So as my first full year as a school nurse wore on, I found myself feeling more and more negatively about my job. I would vent daily to my husband about uncaring parents, teachers with no idea what I really did, and “frequent flyers” who surely must think I was born yesterday. I stopped putting band-aids on well scabbed and healing cuts; those kids are just looking for attention. I became skeptical of any child who claimed to have vomited; I started to require that I must see the vomit or it does not count. I all but gave up on getting some kids what they really needed, be it a pair of glasses or a winter coat; if the parent does not care, why should I? By the time December rolled around, I was nearing the end of my proverbial rope.
The Friday before Christmas break was a busy one for the entire school. Between plays and class parties and the kids’ sheer excitement of having no school for two weeks, there was little merriment for teachers and staff. We were all weary warriors just trying to survive the day. Or so I thought.
I was desperately trying to finish up documenting my vision and hearing screening results before the holiday, as is required by state law and my district, when the teacher’s assistant for a bilingual Pre-K class rushed into my office.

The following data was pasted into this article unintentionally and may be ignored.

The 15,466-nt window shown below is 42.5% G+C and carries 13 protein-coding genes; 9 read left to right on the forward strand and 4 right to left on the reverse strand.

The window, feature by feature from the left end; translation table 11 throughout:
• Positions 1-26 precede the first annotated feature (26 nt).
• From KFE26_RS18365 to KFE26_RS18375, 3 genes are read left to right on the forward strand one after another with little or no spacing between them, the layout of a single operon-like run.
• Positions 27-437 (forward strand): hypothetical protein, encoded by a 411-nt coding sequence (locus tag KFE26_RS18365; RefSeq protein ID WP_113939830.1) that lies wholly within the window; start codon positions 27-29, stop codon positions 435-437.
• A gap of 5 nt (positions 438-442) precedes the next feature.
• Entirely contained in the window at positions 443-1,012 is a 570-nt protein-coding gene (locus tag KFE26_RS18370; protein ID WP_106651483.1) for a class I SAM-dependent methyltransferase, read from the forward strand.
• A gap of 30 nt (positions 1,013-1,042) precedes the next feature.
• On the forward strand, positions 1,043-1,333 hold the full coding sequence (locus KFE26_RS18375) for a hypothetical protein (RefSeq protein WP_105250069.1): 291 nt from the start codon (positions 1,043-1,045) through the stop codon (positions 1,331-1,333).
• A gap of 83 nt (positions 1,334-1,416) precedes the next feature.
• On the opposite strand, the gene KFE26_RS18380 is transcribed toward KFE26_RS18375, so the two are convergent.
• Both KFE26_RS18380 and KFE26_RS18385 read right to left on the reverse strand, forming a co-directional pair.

“Nurse, nurse, we need you in the hallway!” Here we go, I thought. This particular Pre-K class had a knack for lunchtime vomiting, usually with no underlying illness other than a pathological distaste for fish sticks. I dragged myself from my chair and into the hallway joining the cafeteria and office. The class was lined up nicely with the teacher at the head.
“One . . . Two . . . Three!” the teacher counted, upon which the class chimed, almost in unison, “Merry Christmas, Feliz Navidad!”. A tiny girl handed me a plastic candy cane filled with M&Ms and threw her arms around my waist. At that, several other little ones demanded a hug of their own and swarmed around me.
“OK, OK, everyone gets a hug! How about a group hug?” The class closed in on me like ants to candy, holding tightly to my waist and each other. The teacher and her assistant laughed out loud at the sight.
“We just wanted to thank you for everything you do for us,” the teacher said. I blinked to clear my eyes and gave a last squeeze to the closest children.
“Thank you all, you have made my day,” I replied.
The day ended uneventfully and I gleefully headed for home with a long stretch of days off before me. As I unwound over the next two weeks, I reflected on myself, my job, and my nursing philosophy. I had entered school nursing not because it was easy, without stress, or even less stressful than the toxic environment at the hospital I had left. I entered school nursing to make a difference in the lives of children. I knew that I had done that.
There was the girl who was at first distrustful and did not want to come to my office at all, who ended up confiding to me that her grandmother was dying. She ate lunch in my office that day, unable to face her peers in her distraught state. We ate in silence until she opened up and shared her feelings about her grandmother. At the end of lunch she said she felt strong enough to return to her classroom. I told her I knew she was.